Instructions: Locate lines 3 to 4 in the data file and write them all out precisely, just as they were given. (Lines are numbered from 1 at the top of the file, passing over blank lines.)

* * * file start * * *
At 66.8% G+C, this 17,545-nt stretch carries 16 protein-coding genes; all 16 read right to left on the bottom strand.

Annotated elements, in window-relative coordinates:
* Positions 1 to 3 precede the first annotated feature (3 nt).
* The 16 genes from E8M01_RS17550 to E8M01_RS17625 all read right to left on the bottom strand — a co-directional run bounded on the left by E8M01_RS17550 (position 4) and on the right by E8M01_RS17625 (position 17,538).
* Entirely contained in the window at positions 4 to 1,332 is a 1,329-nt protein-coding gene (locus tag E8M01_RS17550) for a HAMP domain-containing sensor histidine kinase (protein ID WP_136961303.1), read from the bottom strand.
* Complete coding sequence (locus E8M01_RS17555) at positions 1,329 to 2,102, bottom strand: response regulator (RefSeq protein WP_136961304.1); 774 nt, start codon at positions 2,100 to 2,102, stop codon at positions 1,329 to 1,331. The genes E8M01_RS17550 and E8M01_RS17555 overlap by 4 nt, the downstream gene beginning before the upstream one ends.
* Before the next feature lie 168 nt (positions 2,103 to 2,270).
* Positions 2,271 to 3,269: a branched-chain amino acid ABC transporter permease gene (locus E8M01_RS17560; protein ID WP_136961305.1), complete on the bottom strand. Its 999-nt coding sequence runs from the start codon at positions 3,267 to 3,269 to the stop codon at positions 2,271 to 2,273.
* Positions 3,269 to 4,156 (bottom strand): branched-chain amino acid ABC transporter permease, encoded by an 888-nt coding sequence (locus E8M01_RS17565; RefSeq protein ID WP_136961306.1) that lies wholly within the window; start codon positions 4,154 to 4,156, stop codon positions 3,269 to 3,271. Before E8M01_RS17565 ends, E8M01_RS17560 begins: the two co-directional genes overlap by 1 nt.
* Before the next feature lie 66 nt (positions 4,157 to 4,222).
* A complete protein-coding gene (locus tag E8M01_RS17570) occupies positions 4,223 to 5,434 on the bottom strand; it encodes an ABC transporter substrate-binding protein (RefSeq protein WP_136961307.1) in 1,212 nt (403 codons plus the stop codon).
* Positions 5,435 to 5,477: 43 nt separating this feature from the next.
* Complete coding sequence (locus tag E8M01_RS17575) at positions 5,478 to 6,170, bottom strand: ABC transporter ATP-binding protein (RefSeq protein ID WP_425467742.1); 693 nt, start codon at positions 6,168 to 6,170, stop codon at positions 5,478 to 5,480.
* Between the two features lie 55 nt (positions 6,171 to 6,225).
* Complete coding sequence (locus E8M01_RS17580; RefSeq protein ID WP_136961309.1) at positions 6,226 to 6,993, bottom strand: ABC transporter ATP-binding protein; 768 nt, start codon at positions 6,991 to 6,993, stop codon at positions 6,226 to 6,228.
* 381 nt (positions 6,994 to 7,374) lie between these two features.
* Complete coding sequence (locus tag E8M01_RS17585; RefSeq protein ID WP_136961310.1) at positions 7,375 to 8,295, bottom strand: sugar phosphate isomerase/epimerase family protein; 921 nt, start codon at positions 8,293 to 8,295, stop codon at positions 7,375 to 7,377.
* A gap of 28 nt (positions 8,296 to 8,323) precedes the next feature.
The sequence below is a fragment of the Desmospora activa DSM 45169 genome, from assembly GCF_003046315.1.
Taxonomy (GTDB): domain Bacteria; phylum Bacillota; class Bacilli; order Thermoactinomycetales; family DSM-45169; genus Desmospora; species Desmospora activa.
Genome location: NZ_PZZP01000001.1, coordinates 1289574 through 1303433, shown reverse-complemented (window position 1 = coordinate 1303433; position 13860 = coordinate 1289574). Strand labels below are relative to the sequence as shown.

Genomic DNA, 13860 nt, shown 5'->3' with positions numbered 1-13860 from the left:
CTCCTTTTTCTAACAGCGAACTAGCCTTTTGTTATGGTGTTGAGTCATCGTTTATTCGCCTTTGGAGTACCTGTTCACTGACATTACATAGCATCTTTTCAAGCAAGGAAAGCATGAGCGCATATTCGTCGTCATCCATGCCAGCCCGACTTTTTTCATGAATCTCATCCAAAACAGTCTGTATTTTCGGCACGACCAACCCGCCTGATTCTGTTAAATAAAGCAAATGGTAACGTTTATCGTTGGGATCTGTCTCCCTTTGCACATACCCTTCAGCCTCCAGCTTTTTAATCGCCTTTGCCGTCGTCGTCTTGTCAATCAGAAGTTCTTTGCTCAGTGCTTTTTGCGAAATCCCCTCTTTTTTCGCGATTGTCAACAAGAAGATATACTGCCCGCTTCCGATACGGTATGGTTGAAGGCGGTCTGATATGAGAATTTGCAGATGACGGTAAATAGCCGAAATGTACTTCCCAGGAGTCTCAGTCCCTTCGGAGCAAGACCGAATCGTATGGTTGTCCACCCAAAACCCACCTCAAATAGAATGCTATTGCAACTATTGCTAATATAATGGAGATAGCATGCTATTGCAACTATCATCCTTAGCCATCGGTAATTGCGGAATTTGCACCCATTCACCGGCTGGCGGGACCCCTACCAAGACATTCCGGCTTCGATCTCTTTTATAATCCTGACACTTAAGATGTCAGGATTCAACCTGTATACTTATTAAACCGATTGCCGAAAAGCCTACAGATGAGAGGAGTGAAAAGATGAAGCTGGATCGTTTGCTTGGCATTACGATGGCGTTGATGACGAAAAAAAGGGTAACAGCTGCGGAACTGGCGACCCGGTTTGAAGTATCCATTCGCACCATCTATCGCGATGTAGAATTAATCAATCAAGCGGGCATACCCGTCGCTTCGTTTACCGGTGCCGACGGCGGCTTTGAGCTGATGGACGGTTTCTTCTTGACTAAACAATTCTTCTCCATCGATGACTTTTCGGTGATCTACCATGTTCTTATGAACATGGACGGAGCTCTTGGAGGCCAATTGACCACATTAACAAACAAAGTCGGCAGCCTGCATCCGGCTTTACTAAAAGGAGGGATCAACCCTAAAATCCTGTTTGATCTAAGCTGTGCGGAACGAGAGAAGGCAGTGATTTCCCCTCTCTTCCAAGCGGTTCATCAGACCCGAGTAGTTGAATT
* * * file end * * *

* Positions 1 to 3 precede the first annotated feature (3 nt).
* The 16 genes from E8M01_RS17550 to E8M01_RS17625 all read right to left on the bottom strand — a co-directional run bounded on the left by E8M01_RS17550 (position 4) and on the right by E8M01_RS17625 (position 17,538).